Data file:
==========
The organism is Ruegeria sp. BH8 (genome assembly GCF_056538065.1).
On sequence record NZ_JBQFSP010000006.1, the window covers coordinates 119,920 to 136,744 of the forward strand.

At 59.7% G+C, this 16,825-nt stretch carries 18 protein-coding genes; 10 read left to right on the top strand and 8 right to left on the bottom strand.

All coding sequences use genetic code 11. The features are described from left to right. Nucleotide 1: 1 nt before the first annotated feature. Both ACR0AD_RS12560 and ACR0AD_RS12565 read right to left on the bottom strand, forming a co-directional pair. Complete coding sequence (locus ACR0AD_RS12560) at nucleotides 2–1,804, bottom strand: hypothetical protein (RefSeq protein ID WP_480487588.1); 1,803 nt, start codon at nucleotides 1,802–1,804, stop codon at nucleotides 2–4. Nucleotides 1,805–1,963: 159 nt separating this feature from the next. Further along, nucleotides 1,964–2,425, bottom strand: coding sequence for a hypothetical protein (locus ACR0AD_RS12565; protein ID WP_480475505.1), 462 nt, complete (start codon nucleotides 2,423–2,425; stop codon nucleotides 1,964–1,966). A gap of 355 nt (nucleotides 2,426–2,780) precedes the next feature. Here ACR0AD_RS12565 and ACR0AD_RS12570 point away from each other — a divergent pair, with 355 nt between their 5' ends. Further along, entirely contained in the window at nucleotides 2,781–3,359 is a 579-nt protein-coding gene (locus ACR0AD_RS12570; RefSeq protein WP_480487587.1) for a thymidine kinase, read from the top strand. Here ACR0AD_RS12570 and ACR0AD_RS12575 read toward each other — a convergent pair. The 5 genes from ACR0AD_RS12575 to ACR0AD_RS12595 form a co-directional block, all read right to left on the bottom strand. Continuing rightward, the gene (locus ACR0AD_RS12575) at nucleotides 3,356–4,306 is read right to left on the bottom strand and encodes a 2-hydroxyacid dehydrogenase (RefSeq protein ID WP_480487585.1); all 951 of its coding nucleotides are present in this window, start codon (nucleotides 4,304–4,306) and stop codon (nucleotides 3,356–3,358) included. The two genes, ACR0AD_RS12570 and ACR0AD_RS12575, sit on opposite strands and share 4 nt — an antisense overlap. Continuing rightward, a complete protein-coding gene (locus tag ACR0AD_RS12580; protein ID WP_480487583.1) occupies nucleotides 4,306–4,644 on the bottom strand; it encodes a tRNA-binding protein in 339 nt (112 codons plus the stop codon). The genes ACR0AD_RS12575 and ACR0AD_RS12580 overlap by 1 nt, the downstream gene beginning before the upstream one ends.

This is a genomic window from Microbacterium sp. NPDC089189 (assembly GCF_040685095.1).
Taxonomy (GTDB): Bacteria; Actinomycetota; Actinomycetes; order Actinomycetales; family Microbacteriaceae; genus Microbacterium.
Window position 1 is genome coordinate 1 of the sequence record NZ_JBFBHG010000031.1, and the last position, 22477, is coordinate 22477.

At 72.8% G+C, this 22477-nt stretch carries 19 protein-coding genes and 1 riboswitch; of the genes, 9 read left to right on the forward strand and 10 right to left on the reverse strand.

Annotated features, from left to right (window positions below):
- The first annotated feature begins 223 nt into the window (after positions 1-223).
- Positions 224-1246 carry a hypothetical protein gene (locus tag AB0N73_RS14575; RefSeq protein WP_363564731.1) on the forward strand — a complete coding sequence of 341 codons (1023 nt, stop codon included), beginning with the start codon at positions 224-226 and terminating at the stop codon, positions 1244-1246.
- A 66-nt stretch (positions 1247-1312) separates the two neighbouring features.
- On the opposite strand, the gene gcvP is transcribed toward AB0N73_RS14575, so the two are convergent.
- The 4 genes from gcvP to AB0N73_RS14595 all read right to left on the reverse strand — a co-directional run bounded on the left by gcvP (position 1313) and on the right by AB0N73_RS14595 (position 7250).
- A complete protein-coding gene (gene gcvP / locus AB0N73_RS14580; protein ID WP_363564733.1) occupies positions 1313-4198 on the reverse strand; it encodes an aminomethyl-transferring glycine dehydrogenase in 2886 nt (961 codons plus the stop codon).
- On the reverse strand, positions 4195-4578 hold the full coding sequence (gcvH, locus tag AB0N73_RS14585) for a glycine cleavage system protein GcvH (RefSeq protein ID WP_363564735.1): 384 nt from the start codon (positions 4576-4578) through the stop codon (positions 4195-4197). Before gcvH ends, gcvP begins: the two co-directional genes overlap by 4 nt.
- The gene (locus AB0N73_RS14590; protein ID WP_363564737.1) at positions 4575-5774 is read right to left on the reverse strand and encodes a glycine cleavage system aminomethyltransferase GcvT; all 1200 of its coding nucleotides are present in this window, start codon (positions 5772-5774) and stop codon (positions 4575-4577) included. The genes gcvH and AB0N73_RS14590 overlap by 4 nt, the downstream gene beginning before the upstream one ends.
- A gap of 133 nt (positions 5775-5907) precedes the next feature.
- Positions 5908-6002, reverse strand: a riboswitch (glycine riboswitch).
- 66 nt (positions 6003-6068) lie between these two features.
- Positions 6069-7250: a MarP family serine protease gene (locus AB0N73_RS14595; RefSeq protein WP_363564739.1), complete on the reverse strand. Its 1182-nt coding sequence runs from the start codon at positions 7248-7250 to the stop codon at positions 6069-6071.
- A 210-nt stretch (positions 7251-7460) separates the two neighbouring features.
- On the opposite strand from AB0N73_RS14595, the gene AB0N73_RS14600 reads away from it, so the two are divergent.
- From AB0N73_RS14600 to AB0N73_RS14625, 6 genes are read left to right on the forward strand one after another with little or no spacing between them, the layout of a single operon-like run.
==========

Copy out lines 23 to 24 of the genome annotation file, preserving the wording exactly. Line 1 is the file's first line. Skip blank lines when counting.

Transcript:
- On the opposite strand from AB0N73_RS14595, the gene AB0N73_RS14600 reads away from it, so the two are divergent.
- From AB0N73_RS14600 to AB0N73_RS14625, 6 genes are read left to right on the forward strand one after another with little or no spacing between them, the layout of a single operon-like run.